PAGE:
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NW Provinces: Join Forces to Develop Trade

In recent years, northwest China's Shaanxi, Gansu, Ningxia, Qinghai and Xinjiang have witnessed rapid development of foreign trade. However, progress has been extremely uneven amongst them and overall levels remain low.

To solve this, experts say they should integrate their industries and resources to exploit each other's strengths. This would enhance development and narrow the gap in terms of foreign trade volume and quality between the northwestern and eastern regions.

In 2003, growth rates in trade volume were 77.21 percent and 72.40 percent in Xinjiang and Qinghai respectively. The rates in Gansu and Ningxia were 10 to 40 percentage points higher than the national average growth rate.

However, overall foreign trade levels in the region are still relatively low; it accounted for only 1.36 percent of the country's export volume in 2003.

Experts say similar trade patterns and too few commodities have hindered the five areas from complementing each other, resulting in a comparatively low foreign trade level for the whole region.

Last year, the top ten import and export commodities in the five areas were all concentrated within three categories, textiles, base metals and electrical equipment, whose export accounted for nearly 50 percent of total volume.

Apart from Xinjiang, which relies on border trade, they depend mainly on raw and basic materials. This is in contrast to the national pattern where, from 2001 to 2003, trade in processed goods accounted for over 50 percent of foreign trade.

This shows the region still lags behind in terms of becoming an export-oriented economy, according to Chen Jianxin, chief of the General Affairs Division of Lanzhou Customs.

A region's economic development is closely related to its level of foreign trade. According to Professor Tian Qiusheng from Lanzhou University's School of Economics, very few of the northwest's products are competitive in the international market.

The way to improve trade patterns is to develop processing industries and extend the industrial chain, said Tian. Shaanxi and Xinjiang have made some progress in doing this in recent years.

Shaanxi has made great efforts to develop hi-tech products and Xinjiang has taken advantage of its geographical location. Compared to the rest of the region, export commodities in these two are more diverse and their export structure relatively rational. Commodities whose export value exceeds US$100 million include electromechanical equipment, textile raw materials and textile products, mineral products, plastic rubbers and plastic rubber products, furniture, etc.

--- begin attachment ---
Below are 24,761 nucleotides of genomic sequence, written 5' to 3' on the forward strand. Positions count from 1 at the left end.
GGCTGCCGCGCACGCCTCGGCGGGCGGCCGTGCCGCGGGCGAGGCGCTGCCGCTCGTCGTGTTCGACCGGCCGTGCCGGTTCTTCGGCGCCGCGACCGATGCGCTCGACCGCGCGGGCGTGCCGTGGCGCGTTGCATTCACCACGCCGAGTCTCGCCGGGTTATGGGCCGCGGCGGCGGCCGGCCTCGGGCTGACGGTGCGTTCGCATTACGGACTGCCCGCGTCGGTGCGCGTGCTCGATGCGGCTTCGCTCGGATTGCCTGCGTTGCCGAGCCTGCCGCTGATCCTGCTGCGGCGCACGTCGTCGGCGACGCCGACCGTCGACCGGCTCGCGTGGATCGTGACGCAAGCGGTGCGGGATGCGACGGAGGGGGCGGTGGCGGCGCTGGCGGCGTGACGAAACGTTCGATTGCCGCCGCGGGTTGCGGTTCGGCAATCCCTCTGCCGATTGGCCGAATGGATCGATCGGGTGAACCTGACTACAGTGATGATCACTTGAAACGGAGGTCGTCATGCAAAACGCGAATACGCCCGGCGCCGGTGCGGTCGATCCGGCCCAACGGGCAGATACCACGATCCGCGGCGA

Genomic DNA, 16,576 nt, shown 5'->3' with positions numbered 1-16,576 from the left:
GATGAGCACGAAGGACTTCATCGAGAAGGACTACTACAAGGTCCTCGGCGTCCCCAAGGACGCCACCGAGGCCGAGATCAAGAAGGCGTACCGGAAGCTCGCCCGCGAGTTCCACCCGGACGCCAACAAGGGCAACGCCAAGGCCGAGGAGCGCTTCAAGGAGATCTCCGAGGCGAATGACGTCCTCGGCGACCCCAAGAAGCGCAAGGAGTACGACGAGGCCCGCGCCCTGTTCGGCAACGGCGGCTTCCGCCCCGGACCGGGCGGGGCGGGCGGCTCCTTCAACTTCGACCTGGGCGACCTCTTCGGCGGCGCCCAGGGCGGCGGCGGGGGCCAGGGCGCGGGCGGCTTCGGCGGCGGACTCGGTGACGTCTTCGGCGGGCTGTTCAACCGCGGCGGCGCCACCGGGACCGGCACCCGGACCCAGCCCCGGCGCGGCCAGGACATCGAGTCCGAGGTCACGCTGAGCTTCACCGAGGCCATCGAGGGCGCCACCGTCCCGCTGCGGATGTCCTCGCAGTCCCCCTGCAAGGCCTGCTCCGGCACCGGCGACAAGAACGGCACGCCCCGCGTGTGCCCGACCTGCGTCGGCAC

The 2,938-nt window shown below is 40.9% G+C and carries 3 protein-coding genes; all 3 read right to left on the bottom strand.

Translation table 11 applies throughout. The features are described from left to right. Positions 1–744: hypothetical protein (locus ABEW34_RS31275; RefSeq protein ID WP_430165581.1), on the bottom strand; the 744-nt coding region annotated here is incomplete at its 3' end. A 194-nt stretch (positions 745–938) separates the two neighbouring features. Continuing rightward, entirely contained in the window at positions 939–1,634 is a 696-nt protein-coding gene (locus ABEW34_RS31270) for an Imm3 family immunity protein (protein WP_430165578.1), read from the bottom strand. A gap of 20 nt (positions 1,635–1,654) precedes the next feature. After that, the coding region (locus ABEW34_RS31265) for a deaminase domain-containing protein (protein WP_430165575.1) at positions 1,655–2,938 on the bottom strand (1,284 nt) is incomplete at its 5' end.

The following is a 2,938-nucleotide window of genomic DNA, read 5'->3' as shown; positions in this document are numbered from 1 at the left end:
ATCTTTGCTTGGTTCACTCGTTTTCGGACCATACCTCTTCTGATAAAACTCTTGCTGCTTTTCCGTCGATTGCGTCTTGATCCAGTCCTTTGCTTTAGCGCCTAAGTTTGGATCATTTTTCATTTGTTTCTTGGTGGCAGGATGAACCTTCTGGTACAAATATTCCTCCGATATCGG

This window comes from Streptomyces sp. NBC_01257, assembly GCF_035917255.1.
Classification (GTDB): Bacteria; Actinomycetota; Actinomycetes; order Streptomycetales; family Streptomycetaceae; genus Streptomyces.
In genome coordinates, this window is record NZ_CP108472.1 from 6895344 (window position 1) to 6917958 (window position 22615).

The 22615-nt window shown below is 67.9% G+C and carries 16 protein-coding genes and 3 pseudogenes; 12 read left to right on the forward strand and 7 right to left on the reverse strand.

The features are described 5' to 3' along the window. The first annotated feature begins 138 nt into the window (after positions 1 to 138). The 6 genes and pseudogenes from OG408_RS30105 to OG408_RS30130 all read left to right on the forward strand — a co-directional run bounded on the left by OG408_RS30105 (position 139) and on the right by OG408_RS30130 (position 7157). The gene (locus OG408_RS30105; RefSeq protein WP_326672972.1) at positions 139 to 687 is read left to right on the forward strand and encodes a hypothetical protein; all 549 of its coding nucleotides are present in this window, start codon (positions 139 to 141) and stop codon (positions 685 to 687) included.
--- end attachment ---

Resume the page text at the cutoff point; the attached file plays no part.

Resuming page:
The northwest region possesses many mineral resources not found elsewhere. Many experts say the profitability of resource-based products depends on processing depth. Manufacturing companies should discard the idea that resource-based products are low-profit and extend processing. By expanding and strengthening several industries, such as the oil industry in Xinjiang, the tourism industry in Qinghai and the aluminum industry in Gansu, the northwest region could integrate its export resources.

Experts also suggest that the region should bring Shaanxi's advantages in technology and human resources into full play to help integration and take advantage of Xinjiang's borders with central Asia and Russia.

Industrial restructuring is going on in eastern China by improving technical levels and reducing circulation costs. If the northwest takes advantage of its rich natural resources, abundant manpower, low labor cost and cheap land, and if it improves infrastructure and introduces preferential policies to absorb investment, the region could enhance foreign trade and encourage capital flow from the east to the west.

(China.org.cn by Yuan Fang, November 29, 2004)

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